The myth of American income inequality
Contrary to conventional wisdom, the most dramatic and consequential change in the distribution of income in America in the past half-century isn’t rising income inequality but the extraordinary growth in income equality among the bottom 60% of household earners.
Real government transfer payments to the bottom 20% of household earners surged by 269% between 1967 and 2017, while middle-income households saw their real earnings after taxes rise by only 154% during the same period. That has largely equalized the income of the bottom 60% of Americans. This government-created equality has caused the labor-force participation rate to collapse among working-age people in low-income households and unleashed a populist realignment that is unraveling the coalition that has dominated American politics since the 1930s.
On these pages, we have debunked the myth that income inequality is extreme and growing on a secular basis by showing that the Census Bureau measure of income fails to include two-thirds of all federal, state and local transfer payments as income to the recipients and fails to treat taxes paid as income lost to the taxpayer. The Census Bureau measure overstates current income inequality between the highest and lowest 20% of earners by more than 300% and claims that income inequality has risen by 21% since 1967, when in fact it has fallen by 3%. …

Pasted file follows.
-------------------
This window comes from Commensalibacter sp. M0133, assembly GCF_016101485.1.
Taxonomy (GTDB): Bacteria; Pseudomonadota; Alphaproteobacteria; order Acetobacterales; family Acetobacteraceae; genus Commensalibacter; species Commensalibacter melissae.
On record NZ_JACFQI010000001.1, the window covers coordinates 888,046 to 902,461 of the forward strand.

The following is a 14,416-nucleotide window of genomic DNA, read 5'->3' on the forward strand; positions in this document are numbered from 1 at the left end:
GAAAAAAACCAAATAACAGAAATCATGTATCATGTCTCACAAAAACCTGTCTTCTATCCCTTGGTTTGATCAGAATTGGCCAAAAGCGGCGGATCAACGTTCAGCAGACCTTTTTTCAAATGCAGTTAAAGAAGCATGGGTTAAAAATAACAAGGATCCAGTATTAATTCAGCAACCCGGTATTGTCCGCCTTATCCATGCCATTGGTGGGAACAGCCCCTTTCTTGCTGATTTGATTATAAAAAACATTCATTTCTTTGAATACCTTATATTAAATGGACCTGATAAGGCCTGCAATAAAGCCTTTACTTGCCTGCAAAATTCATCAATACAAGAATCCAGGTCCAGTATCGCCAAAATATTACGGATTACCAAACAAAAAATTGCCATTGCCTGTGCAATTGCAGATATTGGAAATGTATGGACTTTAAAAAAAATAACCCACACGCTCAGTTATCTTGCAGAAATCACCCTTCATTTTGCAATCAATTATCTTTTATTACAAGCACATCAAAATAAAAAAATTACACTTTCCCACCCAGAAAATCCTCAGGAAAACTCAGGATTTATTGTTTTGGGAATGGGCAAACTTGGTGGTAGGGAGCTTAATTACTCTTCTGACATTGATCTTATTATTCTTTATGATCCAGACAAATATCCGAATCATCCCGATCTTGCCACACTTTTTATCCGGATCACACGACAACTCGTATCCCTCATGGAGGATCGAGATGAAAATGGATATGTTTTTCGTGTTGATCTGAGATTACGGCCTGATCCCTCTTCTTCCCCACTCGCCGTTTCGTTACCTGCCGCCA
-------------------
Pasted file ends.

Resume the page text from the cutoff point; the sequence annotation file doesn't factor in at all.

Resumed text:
In the bottom quintile, there are on average only 1.92 people living in a household. The second and middle quintiles have 2.41 and 2.62 people respectively. After adjusting income for the number of people living in the household, the bottom-quintile household received $33,653 per capita. The second and middle quintile households had on average $29,497 and $32,574 per capita, respectively. The blockbuster finding is that on a per capita basis the average bottom quintile household received 14% more income than the average second-quintile household and 3.3% more than the average middle-income household. …
The nearby chart compares the after-tax, after-transfer incomes of the bottom three quintiles of American households with no adjustment for household size, on a per capita basis, and using the average of the OECD and census adjustments for household size. We found that the average bottom-quintile household has $2,401 (or 6.6%) more income than the second quintile and only $3,306 (or 7.8%) less than the middle-income quintile.
By eroding self-reliance, worker pride and labor-force participation, government-generated income equality undermines the very foundations of American prosperity. A democratic society won’t knowingly tolerate it.